Inc.com columnist Alison Green answers questions about workplace and management issues--everything from how to deal with a micromanaging boss to how to talk to someone on your team about body odor.

Here's a roundup of answers to five questions from readers.

1. Is it OK to be Facebook friends with people I manage?

I'm the manager of a team where everyone gets along well and works effectively with one another. I've known most of the people on the team since before they worked for me, as professional contacts in other contexts. One of the people had friended me on Facebook before we worked together. Now I'm this person's manager. I don't post any work-related items on Facebook, but I can see how this could be problematic. I want to avoid an appearance of favoritism, so should I unfriend him and find a way to gracefully deflect the question of why? Or do I just continue as-is, seeing as it hasn't caused any problems yet?

Green responds:

Unfriend him and explain why. It's important to do this not only to avoid the appearance of favoritism (why are you connected to him and not others?) but also because it can be genuinely problematic to be connected to people you manage on Facebook. For example, you might see things about his politics, health, or family that he wouldn't particularly want his boss to know, or you might see things that will just cause you uneasiness, like that he was out at a club the night before he called in sick. It's better to just avoid all those complications and keep some boundaries.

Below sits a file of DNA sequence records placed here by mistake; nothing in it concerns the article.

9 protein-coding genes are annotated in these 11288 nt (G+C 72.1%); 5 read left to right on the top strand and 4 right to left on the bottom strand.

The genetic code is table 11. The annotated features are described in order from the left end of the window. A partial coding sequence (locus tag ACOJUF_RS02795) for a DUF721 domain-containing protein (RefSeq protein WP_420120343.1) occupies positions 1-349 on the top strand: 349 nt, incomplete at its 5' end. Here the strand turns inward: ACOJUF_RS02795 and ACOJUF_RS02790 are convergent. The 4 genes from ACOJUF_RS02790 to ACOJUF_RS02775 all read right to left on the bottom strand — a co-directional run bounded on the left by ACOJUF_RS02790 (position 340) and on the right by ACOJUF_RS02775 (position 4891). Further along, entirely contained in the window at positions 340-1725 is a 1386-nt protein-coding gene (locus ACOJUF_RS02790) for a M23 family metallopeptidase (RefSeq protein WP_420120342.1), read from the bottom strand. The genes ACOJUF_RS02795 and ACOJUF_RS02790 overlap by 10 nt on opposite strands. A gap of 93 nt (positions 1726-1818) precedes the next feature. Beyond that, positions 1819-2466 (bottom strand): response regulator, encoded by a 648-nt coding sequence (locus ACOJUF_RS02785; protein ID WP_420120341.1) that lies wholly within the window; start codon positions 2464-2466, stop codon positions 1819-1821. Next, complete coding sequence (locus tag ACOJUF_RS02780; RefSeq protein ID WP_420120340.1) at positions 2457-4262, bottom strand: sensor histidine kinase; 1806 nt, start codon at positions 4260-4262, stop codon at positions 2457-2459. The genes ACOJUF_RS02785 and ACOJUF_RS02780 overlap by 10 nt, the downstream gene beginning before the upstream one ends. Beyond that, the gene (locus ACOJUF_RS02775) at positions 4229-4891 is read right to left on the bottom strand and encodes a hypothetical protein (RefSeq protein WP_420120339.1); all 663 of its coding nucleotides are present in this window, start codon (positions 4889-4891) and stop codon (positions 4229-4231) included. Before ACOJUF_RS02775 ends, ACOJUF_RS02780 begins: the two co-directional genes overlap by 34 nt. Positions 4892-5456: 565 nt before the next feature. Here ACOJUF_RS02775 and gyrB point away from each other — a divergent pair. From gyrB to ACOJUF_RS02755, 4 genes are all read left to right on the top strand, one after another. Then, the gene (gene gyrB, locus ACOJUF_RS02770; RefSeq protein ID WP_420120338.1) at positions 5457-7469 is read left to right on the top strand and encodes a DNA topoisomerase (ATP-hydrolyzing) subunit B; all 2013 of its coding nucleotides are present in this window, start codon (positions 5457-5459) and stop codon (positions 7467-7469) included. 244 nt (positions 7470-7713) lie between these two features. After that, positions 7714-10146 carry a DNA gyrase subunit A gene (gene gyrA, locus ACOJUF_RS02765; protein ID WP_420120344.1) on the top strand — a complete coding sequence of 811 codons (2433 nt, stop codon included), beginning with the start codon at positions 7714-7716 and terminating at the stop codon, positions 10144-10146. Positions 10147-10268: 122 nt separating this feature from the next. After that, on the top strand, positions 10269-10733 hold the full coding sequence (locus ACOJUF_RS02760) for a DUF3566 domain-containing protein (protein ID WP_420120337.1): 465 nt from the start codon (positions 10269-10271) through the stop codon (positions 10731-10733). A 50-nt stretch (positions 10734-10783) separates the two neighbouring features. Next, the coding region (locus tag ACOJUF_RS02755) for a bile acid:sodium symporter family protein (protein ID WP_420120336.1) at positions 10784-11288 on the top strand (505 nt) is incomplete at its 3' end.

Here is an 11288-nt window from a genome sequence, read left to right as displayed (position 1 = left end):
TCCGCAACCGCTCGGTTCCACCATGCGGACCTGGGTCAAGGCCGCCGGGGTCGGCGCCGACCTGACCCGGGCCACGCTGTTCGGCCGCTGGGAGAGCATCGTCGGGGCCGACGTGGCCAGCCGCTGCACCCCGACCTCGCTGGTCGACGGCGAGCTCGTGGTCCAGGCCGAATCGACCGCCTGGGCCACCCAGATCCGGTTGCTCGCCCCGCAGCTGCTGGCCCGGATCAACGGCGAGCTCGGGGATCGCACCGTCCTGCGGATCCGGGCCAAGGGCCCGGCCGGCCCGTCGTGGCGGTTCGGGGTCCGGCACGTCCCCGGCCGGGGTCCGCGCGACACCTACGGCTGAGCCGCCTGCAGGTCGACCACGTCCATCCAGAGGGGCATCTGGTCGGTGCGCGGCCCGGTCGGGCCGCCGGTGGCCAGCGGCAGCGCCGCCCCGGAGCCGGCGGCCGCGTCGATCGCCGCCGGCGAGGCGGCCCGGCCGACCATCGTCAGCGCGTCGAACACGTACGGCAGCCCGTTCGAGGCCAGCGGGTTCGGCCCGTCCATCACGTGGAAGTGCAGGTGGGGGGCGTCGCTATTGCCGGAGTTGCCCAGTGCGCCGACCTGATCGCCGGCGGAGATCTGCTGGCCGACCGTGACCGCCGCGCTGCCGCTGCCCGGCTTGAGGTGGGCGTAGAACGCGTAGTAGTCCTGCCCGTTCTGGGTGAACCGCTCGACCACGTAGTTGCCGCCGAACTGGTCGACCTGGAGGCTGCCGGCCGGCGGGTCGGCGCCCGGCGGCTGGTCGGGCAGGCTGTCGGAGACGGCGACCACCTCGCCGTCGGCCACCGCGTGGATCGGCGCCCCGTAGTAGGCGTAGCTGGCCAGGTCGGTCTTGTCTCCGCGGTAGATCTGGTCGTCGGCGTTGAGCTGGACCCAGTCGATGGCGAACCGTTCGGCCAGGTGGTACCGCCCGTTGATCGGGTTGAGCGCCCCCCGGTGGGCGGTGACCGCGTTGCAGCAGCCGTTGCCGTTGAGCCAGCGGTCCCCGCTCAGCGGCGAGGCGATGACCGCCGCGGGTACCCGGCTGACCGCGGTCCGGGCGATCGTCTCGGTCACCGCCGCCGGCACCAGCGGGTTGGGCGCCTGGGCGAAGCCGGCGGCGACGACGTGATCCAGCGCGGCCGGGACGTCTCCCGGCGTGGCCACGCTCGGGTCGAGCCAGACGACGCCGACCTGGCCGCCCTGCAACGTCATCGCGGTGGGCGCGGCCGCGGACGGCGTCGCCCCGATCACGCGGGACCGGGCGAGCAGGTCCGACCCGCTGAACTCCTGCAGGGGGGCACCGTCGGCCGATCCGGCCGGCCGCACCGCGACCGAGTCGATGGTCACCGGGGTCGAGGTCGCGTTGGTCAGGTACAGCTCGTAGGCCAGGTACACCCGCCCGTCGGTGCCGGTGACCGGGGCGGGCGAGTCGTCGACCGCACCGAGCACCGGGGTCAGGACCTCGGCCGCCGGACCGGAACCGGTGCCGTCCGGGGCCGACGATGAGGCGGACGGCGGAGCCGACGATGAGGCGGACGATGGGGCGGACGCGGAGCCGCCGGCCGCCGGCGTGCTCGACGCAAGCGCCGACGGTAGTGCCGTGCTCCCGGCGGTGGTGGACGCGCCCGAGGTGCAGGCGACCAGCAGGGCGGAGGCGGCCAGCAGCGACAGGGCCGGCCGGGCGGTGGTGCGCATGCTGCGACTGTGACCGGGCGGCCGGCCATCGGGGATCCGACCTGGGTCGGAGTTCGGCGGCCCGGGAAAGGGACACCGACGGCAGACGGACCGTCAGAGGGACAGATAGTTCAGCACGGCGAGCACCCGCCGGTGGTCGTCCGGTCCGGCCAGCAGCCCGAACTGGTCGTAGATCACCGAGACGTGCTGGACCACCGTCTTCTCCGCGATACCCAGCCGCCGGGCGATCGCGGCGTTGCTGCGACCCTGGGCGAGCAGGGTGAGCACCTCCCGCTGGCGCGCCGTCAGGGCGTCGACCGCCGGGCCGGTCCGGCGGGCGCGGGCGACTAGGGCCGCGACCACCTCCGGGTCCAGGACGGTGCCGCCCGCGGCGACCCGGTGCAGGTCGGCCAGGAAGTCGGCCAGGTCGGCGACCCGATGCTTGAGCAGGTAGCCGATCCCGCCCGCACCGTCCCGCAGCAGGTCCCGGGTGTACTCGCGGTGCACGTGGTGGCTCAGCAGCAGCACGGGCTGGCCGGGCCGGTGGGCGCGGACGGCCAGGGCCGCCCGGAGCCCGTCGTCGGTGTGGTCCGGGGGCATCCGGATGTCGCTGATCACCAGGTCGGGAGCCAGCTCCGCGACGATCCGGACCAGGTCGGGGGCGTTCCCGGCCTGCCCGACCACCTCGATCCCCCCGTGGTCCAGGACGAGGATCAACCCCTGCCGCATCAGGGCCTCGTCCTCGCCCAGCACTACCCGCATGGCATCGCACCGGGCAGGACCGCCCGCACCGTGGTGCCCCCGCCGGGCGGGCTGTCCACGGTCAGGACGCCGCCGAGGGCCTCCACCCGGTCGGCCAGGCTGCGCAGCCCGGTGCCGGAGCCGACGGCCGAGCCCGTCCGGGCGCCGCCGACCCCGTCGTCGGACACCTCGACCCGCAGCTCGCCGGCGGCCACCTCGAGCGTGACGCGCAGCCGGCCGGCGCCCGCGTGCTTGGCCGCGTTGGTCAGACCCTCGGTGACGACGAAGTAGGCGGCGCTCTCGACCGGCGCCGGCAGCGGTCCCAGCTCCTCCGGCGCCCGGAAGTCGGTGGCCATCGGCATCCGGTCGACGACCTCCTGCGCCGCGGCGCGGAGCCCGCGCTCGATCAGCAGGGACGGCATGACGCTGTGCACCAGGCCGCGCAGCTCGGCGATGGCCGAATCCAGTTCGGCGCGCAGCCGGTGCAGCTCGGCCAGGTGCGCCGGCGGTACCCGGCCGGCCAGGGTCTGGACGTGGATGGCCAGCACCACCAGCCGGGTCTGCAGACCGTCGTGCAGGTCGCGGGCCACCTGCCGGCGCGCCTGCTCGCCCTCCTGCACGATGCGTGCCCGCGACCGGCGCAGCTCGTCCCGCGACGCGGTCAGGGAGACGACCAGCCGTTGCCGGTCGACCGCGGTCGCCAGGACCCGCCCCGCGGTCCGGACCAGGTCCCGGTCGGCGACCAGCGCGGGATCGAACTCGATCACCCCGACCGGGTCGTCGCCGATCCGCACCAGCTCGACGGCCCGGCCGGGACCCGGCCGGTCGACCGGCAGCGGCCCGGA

Before unfriending him, you could send him a Facebook message that says, "Hey, now that our work relationship has changed, I'm going to disconnect from you on Facebook, since I think it's usually better for everyone not to be connected to their boss like that. If either of us ever moves on to a different role, I'd be glad to resume the connection! Just wanted to give you a heads-up since I didn't want you to notice and wonder why." 

2. Can I give more feedback to someone I recently fired?

I recently fired a member of my staff. She was chronically late, frequently wanted to leave early, often called out very close to her scheduled start time (this is a job where coverage at the desk is important), and--towards the end--she was very distracted and her attitude was poor. We'd had a couple meetings about these concerns and I was going to put her on a PIP before she called out again and I'd had enough, so the firing wasn't completely a surprise, but hadn't had as much preparation as I'd have liked.

We had something of an exit interview and discussed why she was being fired. She wasn't rude but it was pretty clear that she wasn't hearing what I had to say. I really want to wait a couple weeks until she's cooled off and email her a little feedback, not as a former manager, but just as a person who worked with her to help her improve. All her issues aside, I really liked her and want to see her succeed, but I felt like she got in her own way a lot. I have no idea how she would take this, and I don't want to start any drama with her, but I saw a lot of my younger self in her and just wish I could help her do better in the future.

Is this crazy? I feel like it is, but the impulse is also really strong.

Green responds:

Don't do it.

While she was still working for you, you had standing to talk to her as much as you wanted about why this stuff was a problem. But you're no longer in a position to do that; she no longer works for you, and it's highly unlikely that she's interested in having a postmortem with the person who fired her about what happened. While I know you're thinking this could be genuinely helpful to her, it's not going to come across that way to her--it's going be "why on earth is the person who fired me and who I no longer work for emailing me weeks later to continue to talk about what I've done wrong?"